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[Top] 176 FTP vs SFTP Differences

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What’s the Difference? SFTP vs FTPS
What’s the Difference? SFTP vs FTPS

FTP vs SFTP Differences

FTP vs SFTP Key Differences

Transferring the files, data, information, etc between the hosts on the network is the most common task in the networking environment. FTP and SFTP are the most commonly used and known File Transfer Protocols. Both of the protocols have their own pros and cons. When you are in the process of setting up remote file transfer capabilities for your employees, you want the process to be secure yet simple. With that in mind, there is a long ongoing debate on which is better- FTP vs SFTP?

Therefore, I brought you this information article on FTP vs SFTP with the objective to learn more about these options. This article will offer you insight on how you can properly transfer your data between hosts without opening them up to potential breaches and compromises.

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What is FTP ?

FTP is an abbreviation used for File Transfer Protocol, which is an internet service specifically designed to establish a connection to a specific host or server on the network. Transferring a file from one host to another seems quite simple but there are certain issues. For instance, the two systems that send and receive files may have different ways to represent the data or they may have different directory structures or different file name conventions. However, FTP provides adequate solutions to all the aforementioned issues. FTP is slightly different from the traditional client-server application that established two connections between the communicating hosts. One is for data transfer and the other is for control information like commands and responses. FTP establishes control connection on TCP’s port number 21 and data connection on TCP’s port number 20.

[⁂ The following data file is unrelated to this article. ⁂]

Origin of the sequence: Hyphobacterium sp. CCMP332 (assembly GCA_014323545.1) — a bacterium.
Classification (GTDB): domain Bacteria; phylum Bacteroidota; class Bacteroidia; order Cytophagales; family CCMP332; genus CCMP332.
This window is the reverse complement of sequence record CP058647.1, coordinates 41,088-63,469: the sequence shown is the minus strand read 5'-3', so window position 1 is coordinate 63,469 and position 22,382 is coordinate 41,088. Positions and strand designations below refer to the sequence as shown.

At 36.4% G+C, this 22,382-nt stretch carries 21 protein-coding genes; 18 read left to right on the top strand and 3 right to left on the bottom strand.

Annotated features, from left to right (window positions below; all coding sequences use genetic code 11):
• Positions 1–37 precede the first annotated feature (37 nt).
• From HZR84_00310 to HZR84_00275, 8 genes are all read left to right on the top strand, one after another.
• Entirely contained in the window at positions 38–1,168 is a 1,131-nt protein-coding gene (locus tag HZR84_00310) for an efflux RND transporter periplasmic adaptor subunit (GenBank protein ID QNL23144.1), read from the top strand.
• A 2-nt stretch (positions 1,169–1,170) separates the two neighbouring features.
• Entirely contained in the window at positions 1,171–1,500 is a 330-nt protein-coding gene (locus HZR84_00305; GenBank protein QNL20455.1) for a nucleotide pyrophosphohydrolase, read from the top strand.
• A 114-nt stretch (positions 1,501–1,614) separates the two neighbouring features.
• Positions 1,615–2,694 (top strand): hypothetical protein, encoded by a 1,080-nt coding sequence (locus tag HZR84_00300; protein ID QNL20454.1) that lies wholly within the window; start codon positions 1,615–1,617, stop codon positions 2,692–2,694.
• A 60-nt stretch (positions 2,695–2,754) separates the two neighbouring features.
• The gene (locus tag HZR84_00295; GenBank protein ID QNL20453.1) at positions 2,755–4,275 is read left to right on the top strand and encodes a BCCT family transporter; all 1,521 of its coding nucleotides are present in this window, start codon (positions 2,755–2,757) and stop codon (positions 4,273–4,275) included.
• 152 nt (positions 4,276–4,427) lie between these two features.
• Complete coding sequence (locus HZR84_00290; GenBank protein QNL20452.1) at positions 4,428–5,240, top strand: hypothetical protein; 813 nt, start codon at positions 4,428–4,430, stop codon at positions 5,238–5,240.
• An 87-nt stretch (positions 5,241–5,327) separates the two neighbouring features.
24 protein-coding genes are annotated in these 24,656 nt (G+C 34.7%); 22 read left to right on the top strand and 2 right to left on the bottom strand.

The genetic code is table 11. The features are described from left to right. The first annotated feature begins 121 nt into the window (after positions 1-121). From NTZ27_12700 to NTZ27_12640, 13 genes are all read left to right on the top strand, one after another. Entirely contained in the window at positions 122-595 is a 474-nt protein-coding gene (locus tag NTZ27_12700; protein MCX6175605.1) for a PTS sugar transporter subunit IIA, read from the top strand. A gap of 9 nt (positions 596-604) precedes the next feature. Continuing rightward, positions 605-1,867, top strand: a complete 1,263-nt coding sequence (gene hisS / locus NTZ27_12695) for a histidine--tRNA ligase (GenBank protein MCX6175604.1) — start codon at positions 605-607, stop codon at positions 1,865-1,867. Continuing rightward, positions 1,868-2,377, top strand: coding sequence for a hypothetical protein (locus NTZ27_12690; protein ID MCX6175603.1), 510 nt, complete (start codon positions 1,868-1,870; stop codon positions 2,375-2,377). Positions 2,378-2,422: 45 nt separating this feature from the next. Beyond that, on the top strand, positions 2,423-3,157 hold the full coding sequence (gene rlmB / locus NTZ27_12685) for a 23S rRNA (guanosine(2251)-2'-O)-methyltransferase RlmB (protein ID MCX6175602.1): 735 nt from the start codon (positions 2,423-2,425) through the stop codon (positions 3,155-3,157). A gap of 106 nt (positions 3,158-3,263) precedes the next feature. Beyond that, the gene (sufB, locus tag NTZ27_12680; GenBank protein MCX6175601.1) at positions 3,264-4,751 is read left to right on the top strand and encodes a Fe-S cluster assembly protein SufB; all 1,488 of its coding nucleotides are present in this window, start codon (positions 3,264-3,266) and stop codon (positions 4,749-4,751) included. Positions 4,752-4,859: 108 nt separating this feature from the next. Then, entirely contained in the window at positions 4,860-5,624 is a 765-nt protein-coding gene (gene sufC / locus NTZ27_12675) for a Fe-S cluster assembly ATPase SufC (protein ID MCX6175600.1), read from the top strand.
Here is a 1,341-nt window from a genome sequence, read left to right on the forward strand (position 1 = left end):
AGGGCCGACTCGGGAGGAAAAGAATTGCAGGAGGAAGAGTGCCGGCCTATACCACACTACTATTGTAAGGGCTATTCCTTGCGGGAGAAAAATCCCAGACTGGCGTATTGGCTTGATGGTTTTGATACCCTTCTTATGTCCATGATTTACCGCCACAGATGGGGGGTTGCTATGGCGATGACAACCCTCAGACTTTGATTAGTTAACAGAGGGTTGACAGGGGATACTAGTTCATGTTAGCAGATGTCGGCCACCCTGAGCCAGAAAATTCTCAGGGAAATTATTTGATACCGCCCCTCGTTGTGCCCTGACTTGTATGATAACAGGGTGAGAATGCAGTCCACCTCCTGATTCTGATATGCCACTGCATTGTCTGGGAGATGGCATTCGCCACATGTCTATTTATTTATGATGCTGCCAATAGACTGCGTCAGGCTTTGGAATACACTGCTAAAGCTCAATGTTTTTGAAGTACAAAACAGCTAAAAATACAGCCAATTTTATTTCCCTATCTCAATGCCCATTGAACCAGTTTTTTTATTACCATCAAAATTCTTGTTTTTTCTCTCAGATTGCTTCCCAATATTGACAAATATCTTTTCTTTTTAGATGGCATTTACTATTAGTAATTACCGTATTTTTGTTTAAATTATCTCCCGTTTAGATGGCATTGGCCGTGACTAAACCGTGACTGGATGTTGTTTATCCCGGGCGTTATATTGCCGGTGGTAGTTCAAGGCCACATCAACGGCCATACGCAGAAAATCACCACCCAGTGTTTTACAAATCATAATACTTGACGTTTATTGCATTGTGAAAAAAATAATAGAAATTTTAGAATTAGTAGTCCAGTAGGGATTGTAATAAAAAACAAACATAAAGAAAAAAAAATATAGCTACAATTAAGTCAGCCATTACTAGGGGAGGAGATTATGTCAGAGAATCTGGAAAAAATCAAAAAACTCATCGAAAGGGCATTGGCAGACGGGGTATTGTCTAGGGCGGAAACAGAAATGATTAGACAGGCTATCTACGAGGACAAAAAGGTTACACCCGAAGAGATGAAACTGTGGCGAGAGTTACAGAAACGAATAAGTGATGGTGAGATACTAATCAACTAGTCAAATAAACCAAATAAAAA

What is a SFTP?

The full form of SFTP is SSH File Transfer Protocol. Just like FTP, it is also used to transfer data from one host to another on a network but in a more secure way. The issue with FTP was that it required a password for establishing a connection with the receiving host. However, the password is in the plaintext which has a great threat of being intercepted by an attacker. An intercepted password can compromise the security of the connection and data as well. Therefore, SFTP was introduced with an extra security layer. It is a part of SSH (Secure Shell) protocol that establishes a secure connection between the sending and receiving end for the secure transfer of the data. Overall transmission process of both FTP and SFTP is similar but SFTP has a secure channel for the secure data transmission.

FTP vs SFTP: Which one to use and when?

When to use FTP?

  • Use FTP when you want a simple transmission process without any complication. FTP software is a traditional transmission protocol and most users are familiar with the FTP process.
  • Use FTP when you are transferring unimportant data and the security of that is not really a concern for you.
  • If you are using legacy systems, it is best to use FTP as most traditional devices don’t support any sort of encryption.